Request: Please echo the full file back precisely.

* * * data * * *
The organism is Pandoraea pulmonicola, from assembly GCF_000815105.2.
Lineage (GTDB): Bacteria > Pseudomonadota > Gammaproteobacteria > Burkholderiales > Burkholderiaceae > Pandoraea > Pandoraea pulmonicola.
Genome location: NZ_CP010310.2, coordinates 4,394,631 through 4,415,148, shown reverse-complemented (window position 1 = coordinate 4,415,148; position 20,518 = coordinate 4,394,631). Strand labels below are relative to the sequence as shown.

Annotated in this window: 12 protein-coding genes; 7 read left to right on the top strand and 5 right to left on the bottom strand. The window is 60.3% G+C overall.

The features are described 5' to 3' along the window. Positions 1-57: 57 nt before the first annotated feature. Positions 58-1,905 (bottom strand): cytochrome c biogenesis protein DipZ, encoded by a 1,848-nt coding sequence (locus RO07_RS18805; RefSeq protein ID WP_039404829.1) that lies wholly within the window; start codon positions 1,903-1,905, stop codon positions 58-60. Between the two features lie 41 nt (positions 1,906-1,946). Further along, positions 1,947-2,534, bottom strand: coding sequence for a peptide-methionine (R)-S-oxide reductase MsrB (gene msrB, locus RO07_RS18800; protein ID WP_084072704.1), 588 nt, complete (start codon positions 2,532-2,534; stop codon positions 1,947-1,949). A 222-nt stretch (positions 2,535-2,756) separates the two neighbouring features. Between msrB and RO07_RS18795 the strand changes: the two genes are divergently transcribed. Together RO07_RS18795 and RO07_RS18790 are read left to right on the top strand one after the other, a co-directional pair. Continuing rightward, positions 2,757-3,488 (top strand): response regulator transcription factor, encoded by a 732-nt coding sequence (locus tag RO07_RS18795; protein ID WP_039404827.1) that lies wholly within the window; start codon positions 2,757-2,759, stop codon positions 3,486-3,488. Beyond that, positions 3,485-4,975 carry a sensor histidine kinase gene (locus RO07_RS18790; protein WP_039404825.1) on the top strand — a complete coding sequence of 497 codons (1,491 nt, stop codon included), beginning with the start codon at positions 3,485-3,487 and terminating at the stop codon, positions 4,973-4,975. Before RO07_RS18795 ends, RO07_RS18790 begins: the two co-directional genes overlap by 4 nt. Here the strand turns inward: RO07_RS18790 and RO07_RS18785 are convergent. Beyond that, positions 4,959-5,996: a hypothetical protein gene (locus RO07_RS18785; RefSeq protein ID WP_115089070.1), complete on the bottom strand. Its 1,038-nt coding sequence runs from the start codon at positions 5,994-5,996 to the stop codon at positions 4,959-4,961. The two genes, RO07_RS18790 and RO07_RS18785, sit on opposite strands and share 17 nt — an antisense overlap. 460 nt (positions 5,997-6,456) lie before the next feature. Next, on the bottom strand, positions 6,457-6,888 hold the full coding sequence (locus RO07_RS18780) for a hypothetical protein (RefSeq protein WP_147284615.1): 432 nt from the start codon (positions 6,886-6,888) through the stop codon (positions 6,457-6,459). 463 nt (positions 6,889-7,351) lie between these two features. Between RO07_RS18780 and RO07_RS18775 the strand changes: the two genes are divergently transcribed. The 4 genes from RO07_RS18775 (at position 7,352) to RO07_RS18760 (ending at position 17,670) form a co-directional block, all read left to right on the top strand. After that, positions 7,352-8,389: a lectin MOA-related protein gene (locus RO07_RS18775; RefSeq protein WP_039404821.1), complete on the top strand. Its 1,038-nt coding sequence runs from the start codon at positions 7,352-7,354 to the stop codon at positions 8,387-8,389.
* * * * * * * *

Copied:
The organism is Pandoraea pulmonicola, from assembly GCF_000815105.2.
Lineage (GTDB): Bacteria > Pseudomonadota > Gammaproteobacteria > Burkholderiales > Burkholderiaceae > Pandoraea > Pandoraea pulmonicola.
Genome location: NZ_CP010310.2, coordinates 4,394,631 through 4,415,148, shown reverse-complemented (window position 1 = coordinate 4,415,148; position 20,518 = coordinate 4,394,631). Strand labels below are relative to the sequence as shown.

Annotated in this window: 12 protein-coding genes; 7 read left to right on the top strand and 5 right to left on the bottom strand. The window is 60.3% G+C overall.

The features are described 5' to 3' along the window. Positions 1-57: 57 nt before the first annotated feature. Positions 58-1,905 (bottom strand): cytochrome c biogenesis protein DipZ, encoded by a 1,848-nt coding sequence (locus RO07_RS18805; RefSeq protein ID WP_039404829.1) that lies wholly within the window; start codon positions 1,903-1,905, stop codon positions 58-60. Between the two features lie 41 nt (positions 1,906-1,946). Further along, positions 1,947-2,534, bottom strand: coding sequence for a peptide-methionine (R)-S-oxide reductase MsrB (gene msrB, locus RO07_RS18800; protein ID WP_084072704.1), 588 nt, complete (start codon positions 2,532-2,534; stop codon positions 1,947-1,949). A 222-nt stretch (positions 2,535-2,756) separates the two neighbouring features. Between msrB and RO07_RS18795 the strand changes: the two genes are divergently transcribed. Together RO07_RS18795 and RO07_RS18790 are read left to right on the top strand one after the other, a co-directional pair. Continuing rightward, positions 2,757-3,488 (top strand): response regulator transcription factor, encoded by a 732-nt coding sequence (locus tag RO07_RS18795; protein ID WP_039404827.1) that lies wholly within the window; start codon positions 2,757-2,759, stop codon positions 3,486-3,488. Beyond that, positions 3,485-4,975 carry a sensor histidine kinase gene (locus RO07_RS18790; protein WP_039404825.1) on the top strand — a complete coding sequence of 497 codons (1,491 nt, stop codon included), beginning with the start codon at positions 3,485-3,487 and terminating at the stop codon, positions 4,973-4,975. Before RO07_RS18795 ends, RO07_RS18790 begins: the two co-directional genes overlap by 4 nt. Here the strand turns inward: RO07_RS18790 and RO07_RS18785 are convergent. Beyond that, positions 4,959-5,996: a hypothetical protein gene (locus RO07_RS18785; RefSeq protein ID WP_115089070.1), complete on the bottom strand. Its 1,038-nt coding sequence runs from the start codon at positions 5,994-5,996 to the stop codon at positions 4,959-4,961. The two genes, RO07_RS18790 and RO07_RS18785, sit on opposite strands and share 17 nt — an antisense overlap. 460 nt (positions 5,997-6,456) lie before the next feature. Next, on the bottom strand, positions 6,457-6,888 hold the full coding sequence (locus RO07_RS18780) for a hypothetical protein (RefSeq protein WP_147284615.1): 432 nt from the start codon (positions 6,886-6,888) through the stop codon (positions 6,457-6,459). 463 nt (positions 6,889-7,351) lie between these two features. Between RO07_RS18780 and RO07_RS18775 the strand changes: the two genes are divergently transcribed. The 4 genes from RO07_RS18775 (at position 7,352) to RO07_RS18760 (ending at position 17,670) form a co-directional block, all read left to right on the top strand. After that, positions 7,352-8,389: a lectin MOA-related protein gene (locus RO07_RS18775; RefSeq protein WP_039404821.1), complete on the top strand. Its 1,038-nt coding sequence runs from the start codon at positions 7,352-7,354 to the stop codon at positions 8,387-8,389.